One effect of the COVID-19 pandemic is that stay-at-home orders resulted in a marked increase in domestic violence worldwide, note David Gartenberg and Adam Joshua Fiss, attorneys with the law firm of Littler Mendelson.
Reports also have proliferated concerning notable increases in personal alcohol consumption, drug use, suicide and aggravation of existing mental illnesses.
Studies show that economic hardship is correlated with increases in abusive behavior towards spouses, children and the elderly.
“Compounding these economic factors are the widespread stay-at-home orders blanketing much of the globe,” Gartenberg and Fiss say. “While these orders may help slow the spread of COVID-19, the forced confinement to the home increases the odds for an incidence of domestic violence to occur.”
Earlier studies found domestic violence increases when families spend more time together, such as during Christmas holidays and summer vacations.
Another contributing factor is that stay-at-home orders hinder victims’ ability to seek help to deal with violence. Victims often need to be alone, such as when a partner leaves to go to work, in order to have an opportunity to obtain the help they need. Those opportunities to be alone dwindled.
Victims also have fewer outlets for seeking help because many courts have temporarily barred in-person hearings for obtaining restraining orders, and most domestic violence counseling services are operating remotely and also suffer from COVID-related budget constraints.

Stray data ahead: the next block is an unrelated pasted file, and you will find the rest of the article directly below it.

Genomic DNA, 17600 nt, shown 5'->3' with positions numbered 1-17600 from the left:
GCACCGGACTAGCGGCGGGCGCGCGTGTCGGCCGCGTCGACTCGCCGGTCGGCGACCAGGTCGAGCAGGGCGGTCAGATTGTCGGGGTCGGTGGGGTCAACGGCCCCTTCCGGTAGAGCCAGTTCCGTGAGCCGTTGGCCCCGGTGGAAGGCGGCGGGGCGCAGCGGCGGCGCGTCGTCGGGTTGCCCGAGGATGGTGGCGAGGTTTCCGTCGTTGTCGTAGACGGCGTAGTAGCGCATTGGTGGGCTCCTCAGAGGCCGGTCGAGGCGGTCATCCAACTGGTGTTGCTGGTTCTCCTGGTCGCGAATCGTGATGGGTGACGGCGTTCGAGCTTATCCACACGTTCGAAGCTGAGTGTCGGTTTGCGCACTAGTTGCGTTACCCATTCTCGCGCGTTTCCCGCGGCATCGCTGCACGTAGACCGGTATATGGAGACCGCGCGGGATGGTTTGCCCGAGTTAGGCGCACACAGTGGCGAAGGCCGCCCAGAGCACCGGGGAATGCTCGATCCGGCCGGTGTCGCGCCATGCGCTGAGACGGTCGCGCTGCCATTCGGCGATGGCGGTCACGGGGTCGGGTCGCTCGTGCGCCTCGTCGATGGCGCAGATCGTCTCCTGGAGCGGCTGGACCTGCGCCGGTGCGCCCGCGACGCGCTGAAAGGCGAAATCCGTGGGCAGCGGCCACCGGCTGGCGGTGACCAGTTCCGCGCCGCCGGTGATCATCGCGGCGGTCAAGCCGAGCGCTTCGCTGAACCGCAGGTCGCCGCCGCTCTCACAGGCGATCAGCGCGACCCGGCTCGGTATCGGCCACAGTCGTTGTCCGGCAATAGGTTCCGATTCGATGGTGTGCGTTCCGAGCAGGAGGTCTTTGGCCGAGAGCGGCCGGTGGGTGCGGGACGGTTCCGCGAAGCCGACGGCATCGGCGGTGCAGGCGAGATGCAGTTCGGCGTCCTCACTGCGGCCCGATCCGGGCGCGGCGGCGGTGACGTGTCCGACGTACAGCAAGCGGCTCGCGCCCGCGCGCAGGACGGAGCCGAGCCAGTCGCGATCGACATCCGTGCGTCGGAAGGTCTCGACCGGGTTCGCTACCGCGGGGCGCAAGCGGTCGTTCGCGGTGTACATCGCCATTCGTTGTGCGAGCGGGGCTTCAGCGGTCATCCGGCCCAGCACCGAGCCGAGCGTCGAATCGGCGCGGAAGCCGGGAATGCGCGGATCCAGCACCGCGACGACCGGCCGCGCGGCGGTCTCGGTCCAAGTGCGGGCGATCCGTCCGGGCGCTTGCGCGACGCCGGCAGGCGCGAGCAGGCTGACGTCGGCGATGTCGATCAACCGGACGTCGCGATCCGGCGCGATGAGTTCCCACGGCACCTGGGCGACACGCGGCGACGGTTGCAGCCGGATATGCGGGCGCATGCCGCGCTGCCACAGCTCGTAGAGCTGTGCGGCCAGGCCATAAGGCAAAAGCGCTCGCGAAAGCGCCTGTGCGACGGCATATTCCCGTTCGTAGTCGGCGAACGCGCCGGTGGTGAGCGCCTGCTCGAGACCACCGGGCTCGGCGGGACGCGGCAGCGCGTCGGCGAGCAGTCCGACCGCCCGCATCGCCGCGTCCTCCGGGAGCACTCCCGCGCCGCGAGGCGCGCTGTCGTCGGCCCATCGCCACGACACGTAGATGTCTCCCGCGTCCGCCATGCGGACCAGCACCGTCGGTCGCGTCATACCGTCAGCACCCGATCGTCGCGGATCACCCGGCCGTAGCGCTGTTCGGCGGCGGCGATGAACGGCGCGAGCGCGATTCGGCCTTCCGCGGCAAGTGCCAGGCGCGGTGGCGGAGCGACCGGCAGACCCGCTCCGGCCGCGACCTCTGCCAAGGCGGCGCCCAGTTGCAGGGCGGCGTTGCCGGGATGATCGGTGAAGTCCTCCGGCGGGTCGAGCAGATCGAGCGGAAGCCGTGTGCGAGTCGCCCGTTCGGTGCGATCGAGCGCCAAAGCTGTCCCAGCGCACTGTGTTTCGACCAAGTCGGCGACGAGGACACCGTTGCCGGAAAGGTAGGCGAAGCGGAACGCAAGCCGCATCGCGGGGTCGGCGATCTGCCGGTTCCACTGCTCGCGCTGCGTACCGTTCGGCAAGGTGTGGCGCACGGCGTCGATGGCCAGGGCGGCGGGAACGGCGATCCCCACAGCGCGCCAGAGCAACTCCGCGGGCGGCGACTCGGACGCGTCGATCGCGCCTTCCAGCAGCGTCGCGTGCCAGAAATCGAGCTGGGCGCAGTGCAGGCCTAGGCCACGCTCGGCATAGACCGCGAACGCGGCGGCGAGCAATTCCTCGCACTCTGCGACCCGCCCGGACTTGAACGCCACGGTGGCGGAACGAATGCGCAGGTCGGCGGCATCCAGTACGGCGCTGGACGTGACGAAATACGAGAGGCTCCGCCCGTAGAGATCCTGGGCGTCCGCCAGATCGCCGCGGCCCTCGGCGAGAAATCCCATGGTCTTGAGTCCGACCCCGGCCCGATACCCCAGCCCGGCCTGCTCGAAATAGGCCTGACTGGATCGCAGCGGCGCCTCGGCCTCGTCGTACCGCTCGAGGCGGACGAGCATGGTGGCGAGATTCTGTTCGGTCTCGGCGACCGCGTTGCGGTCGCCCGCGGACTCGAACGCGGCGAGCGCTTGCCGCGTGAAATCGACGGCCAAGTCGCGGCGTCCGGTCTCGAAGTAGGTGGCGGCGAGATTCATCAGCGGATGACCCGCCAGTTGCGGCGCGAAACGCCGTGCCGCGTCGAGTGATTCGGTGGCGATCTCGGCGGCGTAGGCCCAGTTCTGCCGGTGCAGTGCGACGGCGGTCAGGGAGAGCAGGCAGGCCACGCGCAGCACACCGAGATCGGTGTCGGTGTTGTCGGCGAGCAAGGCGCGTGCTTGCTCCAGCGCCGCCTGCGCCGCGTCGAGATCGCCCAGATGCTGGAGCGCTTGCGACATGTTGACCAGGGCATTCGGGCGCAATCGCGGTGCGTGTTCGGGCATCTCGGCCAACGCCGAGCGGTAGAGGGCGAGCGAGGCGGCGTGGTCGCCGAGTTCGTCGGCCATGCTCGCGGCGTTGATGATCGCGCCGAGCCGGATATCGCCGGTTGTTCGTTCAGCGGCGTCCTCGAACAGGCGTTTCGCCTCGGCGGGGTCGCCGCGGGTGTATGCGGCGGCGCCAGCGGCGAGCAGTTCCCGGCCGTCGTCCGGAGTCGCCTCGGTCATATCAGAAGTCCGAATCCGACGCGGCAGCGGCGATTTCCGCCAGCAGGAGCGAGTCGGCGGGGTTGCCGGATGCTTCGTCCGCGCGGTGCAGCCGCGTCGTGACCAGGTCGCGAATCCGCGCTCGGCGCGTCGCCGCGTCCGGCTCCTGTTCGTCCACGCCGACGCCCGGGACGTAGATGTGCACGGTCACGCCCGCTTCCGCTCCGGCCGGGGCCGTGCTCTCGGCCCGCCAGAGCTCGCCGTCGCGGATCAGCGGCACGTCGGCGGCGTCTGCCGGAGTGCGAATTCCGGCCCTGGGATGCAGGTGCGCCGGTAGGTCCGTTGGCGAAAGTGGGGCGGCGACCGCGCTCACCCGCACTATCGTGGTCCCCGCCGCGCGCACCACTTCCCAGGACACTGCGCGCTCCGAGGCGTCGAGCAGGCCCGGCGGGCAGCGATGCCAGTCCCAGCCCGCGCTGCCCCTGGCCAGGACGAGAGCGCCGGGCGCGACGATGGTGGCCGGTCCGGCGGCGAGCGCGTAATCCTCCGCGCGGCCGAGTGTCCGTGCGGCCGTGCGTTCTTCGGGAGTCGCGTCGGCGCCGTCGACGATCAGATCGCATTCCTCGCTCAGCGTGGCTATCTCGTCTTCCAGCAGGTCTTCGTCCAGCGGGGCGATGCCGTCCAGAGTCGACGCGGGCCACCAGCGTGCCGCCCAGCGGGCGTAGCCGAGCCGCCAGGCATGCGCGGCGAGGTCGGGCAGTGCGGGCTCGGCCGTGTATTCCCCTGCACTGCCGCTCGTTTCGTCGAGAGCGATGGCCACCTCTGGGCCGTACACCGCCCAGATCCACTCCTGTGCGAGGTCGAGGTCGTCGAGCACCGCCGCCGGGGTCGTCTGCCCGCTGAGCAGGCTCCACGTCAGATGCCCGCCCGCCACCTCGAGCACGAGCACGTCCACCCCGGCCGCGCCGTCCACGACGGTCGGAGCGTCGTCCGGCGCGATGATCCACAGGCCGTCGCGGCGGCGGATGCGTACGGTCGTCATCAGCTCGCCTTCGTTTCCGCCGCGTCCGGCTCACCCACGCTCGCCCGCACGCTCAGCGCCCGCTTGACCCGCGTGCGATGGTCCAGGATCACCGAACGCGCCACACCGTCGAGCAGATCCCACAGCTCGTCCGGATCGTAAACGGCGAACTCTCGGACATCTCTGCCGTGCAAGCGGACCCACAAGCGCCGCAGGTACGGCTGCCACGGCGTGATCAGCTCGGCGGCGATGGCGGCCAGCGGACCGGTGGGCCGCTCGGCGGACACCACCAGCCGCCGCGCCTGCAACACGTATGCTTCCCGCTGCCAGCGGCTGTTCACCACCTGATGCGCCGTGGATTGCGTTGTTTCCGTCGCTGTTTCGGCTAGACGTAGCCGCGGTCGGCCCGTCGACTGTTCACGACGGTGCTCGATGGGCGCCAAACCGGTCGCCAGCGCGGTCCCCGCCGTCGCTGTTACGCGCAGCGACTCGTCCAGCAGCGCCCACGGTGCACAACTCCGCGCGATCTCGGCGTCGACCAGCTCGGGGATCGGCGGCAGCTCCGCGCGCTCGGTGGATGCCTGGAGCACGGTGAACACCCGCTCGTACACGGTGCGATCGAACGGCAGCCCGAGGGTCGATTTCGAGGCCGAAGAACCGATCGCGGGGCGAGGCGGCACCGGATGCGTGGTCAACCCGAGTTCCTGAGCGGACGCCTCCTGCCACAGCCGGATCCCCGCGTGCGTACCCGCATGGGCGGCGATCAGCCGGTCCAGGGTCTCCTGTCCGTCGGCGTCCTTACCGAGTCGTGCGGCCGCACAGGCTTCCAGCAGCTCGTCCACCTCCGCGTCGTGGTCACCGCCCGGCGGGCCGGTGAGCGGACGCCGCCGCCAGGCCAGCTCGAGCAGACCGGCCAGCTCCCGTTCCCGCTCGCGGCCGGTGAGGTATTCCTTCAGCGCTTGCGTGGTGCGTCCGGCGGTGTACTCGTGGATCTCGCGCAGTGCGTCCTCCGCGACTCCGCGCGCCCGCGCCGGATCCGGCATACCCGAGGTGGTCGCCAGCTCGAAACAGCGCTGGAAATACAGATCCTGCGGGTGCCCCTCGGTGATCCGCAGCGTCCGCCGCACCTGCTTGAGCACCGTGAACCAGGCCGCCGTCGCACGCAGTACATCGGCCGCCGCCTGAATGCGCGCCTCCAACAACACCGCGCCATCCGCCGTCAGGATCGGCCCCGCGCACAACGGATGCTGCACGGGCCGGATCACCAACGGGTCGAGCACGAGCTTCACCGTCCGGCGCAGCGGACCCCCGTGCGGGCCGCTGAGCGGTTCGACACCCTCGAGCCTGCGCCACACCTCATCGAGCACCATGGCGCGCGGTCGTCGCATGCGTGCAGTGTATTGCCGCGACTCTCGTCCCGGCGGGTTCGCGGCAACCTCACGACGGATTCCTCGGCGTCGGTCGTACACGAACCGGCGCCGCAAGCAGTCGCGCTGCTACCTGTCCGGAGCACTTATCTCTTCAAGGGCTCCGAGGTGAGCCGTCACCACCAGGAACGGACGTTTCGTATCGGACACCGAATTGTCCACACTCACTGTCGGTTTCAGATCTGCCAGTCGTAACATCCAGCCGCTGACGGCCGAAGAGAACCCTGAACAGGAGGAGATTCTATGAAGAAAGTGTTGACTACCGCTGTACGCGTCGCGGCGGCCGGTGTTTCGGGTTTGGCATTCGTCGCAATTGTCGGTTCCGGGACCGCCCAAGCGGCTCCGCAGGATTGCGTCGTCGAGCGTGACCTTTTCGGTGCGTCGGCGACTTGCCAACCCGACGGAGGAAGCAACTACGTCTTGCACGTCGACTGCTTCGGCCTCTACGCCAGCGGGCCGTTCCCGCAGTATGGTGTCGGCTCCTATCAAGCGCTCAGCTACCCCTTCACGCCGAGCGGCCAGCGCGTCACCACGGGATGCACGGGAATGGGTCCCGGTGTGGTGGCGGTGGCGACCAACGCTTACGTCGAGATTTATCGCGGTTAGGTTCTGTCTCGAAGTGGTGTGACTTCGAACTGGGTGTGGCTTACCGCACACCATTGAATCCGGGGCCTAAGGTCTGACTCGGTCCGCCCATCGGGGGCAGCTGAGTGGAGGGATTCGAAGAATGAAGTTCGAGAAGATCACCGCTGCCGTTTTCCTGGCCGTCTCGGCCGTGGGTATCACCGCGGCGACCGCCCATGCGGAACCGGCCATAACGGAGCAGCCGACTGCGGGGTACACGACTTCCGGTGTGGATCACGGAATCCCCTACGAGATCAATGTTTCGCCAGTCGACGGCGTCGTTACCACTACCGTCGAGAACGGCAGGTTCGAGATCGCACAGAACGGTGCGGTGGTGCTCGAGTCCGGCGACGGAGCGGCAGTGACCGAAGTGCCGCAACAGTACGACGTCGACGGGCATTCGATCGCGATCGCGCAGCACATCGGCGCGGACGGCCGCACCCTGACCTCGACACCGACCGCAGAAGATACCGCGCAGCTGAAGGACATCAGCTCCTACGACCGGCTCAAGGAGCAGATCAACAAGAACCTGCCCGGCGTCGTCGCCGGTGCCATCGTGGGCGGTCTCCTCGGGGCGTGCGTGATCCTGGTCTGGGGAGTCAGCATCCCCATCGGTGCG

“All of this creates a perfect storm for domestic violence to not only increase in frequency, but also to go unchecked,” the attorneys point out.
The most important thing employers can do is simply be aware of the increased risk of domestic violence, and make sure that their employees who may become victims are similarly kept informed about any resources their employer may provide, according to Gartenberg and Fiss.
For example, many employers maintain employee assistance programs that provide confidential counseling and distribute information to their employees about domestic violence support groups.
When employers implement a domestic violence policy, managers should make sure they are fully knowledgeable about what accommodations domestic violence victims can access, given the increased likelihood that these may come into play, the attorneys stress.
It also is important to keep in mind that more than 20 local and state jurisdictions have adopted paid leave laws covering absences that can be taken for reasons related to domestic violence, even if the employee works remotely.
Some of these laws allow abuse victims to take protected time off to seek safe housing, obtain treatment for psychological or medical issues, or seek an injunction for protection.
At least 23 states and multiple municipalities currently also have specific statutes separate from mandatory sick leave laws to provide protection for employees who are victims of domestic violence.
At the federal level, the Family and Medical Leave Act doesn’t address domestic violence directly, but it allows for unpaid time off for employees to tend to their own serious illness or the medical condition of an immediate family member, including domestic violence-related illnesses or injuries.
“Of course, like almost everything involving COVID-19, uncertainty reigns,” the attorneys say. “Employers should remain cognizant of actions taken at the state and federal level to ensure they are complying with all applicable legal obligations, and, of course, so that employees who may be victims of domestic violence are supported.”